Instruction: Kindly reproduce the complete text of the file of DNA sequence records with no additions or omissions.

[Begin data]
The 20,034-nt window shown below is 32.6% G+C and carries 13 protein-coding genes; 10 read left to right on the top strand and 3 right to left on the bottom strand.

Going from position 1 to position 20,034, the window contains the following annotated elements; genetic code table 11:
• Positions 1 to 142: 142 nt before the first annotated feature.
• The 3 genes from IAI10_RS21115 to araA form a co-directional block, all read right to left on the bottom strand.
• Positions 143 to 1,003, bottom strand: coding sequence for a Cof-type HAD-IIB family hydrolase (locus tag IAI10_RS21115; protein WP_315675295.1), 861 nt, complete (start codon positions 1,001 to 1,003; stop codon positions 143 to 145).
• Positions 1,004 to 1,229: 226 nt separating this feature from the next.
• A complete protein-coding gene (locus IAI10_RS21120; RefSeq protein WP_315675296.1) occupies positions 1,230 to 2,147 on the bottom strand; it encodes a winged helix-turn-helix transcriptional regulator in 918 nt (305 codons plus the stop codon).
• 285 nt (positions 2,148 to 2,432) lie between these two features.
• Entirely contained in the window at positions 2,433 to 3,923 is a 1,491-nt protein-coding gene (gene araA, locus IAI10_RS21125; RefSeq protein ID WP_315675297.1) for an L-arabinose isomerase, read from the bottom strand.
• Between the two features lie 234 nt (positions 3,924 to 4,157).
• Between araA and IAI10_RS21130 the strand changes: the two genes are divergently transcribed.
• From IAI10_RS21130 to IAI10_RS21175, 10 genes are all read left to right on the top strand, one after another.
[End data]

The 20,034-nt window shown below is 32.6% G+C and carries 13 protein-coding genes; 10 read left to right on the top strand and 3 right to left on the bottom strand.

Going from position 1 to position 20,034, the window contains the following annotated elements; genetic code table 11:
• Positions 1 to 142: 142 nt before the first annotated feature.
• The 3 genes from IAI10_RS21115 to araA form a co-directional block, all read right to left on the bottom strand.
• Positions 143 to 1,003, bottom strand: coding sequence for a Cof-type HAD-IIB family hydrolase (locus tag IAI10_RS21115; protein WP_315675295.1), 861 nt, complete (start codon positions 1,001 to 1,003; stop codon positions 143 to 145).
• Positions 1,004 to 1,229: 226 nt separating this feature from the next.
• A complete protein-coding gene (locus IAI10_RS21120; RefSeq protein WP_315675296.1) occupies positions 1,230 to 2,147 on the bottom strand; it encodes a winged helix-turn-helix transcriptional regulator in 918 nt (305 codons plus the stop codon).
• 285 nt (positions 2,148 to 2,432) lie between these two features.
• Entirely contained in the window at positions 2,433 to 3,923 is a 1,491-nt protein-coding gene (gene araA, locus IAI10_RS21125; RefSeq protein ID WP_315675297.1) for an L-arabinose isomerase, read from the bottom strand.
• Between the two features lie 234 nt (positions 3,924 to 4,157).
• Between araA and IAI10_RS21130 the strand changes: the two genes are divergently transcribed.
• From IAI10_RS21130 to IAI10_RS21175, 10 genes are all read left to right on the top strand, one after another.